Historically, sieges have been used to blockade a community, cutting off entrance routes, in order to lessen the resistance of the local population. Unlike many historical tactics, this one is still in active use: in Syria, the UN estimates that 2.9 million people in need live in communities that are either besieged or otherwise hard-to-reach (HTR). While there are signs that humanitarian conditions in these communities improved in 2017, these improvements often followed a spike in violence and critically low humanitarian conditions.
Since early 2016, REACH, in association with the Syria INGO Regional Forum (SIRF), has studied a selection of the besieged and HTR areas in Syria on a monthly basis. This project has served to provide humanitarian organisations with up-to-date monthly information (published as ‘REACH Community Profiles’) on the needs of the populations in the areas being studied, and on the barriers to movement to and from these areas.
During the assessment period, approximately 20 of the communities in this selection signed truce agreements, which meant that they reached deals with opposing parties on issues such as an end to the fighting, evacuations, and improving residents’ ability to travel between communities. REACH data shows that these communities largely benefited from improved humanitarian conditions in 2017. While slight improvements were also observed in the assessed communities without truce agreements in 2017, residents of truce communities generally lived in areas that afforded greater freedom of movement, while having significantly better access to basic services such as water, electricity and healthcare. However, in almost all cases, the truce agreements followed a period of increased violence and unprecedentedly low levels of access to basic goods and services, to the extent where resistance to an agreement was likely no longer bearable. Additionally, a number of communities that signed truces saw an increase in certain protection risks,such as conscription and detention, particularly for men.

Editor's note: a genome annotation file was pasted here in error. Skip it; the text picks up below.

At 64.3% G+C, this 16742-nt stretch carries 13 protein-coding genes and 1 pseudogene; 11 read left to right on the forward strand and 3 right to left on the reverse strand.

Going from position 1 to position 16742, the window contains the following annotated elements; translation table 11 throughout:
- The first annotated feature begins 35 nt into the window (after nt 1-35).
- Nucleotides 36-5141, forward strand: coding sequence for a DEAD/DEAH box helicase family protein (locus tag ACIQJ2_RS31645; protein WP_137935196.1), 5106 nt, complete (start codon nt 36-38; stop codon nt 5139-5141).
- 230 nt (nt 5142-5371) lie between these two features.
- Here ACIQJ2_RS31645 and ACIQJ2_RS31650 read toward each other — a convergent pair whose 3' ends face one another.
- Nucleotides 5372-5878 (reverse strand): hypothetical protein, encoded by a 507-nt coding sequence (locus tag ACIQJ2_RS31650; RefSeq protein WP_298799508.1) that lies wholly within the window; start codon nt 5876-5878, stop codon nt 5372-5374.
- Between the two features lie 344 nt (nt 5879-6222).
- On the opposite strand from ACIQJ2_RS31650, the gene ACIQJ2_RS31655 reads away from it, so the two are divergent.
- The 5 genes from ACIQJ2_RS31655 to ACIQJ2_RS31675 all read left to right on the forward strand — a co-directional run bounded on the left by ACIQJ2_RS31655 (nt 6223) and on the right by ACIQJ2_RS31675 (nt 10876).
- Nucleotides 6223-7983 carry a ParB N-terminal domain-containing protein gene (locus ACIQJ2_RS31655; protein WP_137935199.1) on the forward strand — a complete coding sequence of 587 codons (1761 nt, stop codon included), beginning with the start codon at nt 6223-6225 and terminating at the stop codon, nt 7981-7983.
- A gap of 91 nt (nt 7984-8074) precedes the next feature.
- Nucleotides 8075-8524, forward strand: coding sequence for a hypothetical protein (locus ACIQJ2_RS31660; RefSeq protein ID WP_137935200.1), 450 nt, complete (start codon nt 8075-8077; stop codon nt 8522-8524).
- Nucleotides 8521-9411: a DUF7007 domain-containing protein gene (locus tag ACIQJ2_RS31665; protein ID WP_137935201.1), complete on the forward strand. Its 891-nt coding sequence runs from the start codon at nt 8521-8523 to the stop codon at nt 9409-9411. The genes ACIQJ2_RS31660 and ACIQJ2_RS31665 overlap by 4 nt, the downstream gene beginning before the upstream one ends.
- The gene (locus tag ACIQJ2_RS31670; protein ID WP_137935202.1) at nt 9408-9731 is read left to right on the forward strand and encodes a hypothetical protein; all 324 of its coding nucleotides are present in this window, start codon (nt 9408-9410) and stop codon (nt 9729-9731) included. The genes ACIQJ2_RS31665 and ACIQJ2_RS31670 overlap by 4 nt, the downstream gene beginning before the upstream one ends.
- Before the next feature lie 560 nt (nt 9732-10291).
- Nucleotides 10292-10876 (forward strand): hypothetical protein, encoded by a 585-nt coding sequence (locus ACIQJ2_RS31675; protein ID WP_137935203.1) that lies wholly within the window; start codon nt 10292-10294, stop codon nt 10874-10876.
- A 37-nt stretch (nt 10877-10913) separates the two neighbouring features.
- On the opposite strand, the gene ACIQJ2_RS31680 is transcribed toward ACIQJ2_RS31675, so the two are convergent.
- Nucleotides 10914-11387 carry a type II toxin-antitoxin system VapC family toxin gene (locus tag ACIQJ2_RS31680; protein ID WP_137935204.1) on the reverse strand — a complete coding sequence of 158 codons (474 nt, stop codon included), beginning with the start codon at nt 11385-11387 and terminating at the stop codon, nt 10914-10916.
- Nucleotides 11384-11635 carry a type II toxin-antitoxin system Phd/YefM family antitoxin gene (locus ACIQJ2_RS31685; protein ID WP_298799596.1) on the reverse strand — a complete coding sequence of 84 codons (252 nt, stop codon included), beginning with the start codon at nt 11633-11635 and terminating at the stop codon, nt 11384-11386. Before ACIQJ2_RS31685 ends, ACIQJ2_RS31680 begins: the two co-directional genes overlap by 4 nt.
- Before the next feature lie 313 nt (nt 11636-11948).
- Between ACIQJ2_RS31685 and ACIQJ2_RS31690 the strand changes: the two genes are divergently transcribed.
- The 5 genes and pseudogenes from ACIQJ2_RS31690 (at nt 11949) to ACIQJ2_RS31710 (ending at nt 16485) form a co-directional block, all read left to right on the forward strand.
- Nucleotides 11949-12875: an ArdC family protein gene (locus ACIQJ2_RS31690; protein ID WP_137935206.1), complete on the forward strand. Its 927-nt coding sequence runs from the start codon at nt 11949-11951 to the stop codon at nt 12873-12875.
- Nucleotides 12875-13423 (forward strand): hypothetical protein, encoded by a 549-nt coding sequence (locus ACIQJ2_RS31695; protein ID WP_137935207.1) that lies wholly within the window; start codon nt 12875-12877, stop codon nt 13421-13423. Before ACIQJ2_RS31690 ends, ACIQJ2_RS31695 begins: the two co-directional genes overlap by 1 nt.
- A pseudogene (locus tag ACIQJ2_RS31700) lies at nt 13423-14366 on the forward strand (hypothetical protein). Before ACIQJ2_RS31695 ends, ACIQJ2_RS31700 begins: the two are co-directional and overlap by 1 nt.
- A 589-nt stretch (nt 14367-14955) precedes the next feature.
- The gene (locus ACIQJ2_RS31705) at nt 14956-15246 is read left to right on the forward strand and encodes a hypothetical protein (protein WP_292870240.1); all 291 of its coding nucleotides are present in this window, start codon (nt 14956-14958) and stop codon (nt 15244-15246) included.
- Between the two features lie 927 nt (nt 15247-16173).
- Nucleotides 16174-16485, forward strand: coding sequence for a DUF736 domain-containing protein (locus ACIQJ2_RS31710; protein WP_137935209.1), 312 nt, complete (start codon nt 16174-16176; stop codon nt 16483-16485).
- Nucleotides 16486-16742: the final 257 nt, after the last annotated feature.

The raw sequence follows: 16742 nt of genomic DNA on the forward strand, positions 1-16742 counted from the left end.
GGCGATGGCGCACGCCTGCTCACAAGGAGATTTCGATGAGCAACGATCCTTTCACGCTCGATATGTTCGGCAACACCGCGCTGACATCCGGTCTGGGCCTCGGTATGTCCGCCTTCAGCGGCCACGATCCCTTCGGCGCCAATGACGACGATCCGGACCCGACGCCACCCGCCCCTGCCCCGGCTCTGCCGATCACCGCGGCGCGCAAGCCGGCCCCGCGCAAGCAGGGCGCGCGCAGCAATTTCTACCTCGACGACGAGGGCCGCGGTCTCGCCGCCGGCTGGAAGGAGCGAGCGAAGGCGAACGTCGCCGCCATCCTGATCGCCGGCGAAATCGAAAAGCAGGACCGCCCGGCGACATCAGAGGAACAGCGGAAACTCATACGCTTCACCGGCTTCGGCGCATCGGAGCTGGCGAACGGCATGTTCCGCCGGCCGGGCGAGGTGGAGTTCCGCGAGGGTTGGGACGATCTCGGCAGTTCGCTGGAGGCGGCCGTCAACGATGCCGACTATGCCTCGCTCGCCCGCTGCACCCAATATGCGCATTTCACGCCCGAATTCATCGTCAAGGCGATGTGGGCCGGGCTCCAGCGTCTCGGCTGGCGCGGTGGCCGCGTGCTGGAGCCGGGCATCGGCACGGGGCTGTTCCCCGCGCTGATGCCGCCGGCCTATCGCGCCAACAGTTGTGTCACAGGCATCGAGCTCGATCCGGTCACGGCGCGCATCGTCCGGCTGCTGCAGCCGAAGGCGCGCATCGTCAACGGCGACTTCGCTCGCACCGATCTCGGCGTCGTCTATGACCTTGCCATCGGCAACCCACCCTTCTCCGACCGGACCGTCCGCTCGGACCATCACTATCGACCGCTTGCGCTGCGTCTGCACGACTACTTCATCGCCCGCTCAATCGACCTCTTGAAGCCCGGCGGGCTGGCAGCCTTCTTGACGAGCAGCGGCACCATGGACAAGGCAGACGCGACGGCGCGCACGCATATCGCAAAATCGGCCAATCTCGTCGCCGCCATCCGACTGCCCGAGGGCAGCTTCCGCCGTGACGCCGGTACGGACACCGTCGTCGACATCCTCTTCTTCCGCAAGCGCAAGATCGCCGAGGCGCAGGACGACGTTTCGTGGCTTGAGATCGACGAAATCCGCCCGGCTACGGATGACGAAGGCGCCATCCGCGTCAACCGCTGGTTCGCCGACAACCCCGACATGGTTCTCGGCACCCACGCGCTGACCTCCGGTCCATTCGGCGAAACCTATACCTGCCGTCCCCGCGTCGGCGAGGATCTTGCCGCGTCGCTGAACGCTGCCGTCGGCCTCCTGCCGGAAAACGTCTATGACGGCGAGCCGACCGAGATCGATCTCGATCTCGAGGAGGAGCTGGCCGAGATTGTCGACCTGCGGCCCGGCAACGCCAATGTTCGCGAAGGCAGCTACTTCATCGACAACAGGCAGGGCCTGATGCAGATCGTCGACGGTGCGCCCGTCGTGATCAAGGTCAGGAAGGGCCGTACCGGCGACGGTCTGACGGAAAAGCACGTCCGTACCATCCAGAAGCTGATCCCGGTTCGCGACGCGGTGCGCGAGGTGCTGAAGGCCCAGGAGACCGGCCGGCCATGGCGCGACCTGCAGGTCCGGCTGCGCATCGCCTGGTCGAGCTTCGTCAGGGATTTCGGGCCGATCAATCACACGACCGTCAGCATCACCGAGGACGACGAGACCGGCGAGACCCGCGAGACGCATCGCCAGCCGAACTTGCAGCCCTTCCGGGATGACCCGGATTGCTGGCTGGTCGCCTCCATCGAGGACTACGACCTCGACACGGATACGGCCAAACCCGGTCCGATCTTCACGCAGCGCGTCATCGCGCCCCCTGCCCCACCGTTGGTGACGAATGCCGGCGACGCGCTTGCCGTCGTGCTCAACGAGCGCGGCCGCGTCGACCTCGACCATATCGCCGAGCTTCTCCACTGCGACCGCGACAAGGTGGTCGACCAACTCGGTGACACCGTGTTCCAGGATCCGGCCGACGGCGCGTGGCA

These findings suggest that, while some improvements were observed in 2017, there is a continued need for humanitarian assistance in besieged and HTR communities in Syria, including those that have signed truce agreements. While truce agreements can go some way to lessen humanitarian needs, aid actors should be aware of the escalations that precede them, the pressures that residents face to sign, and the protection risks that can follow.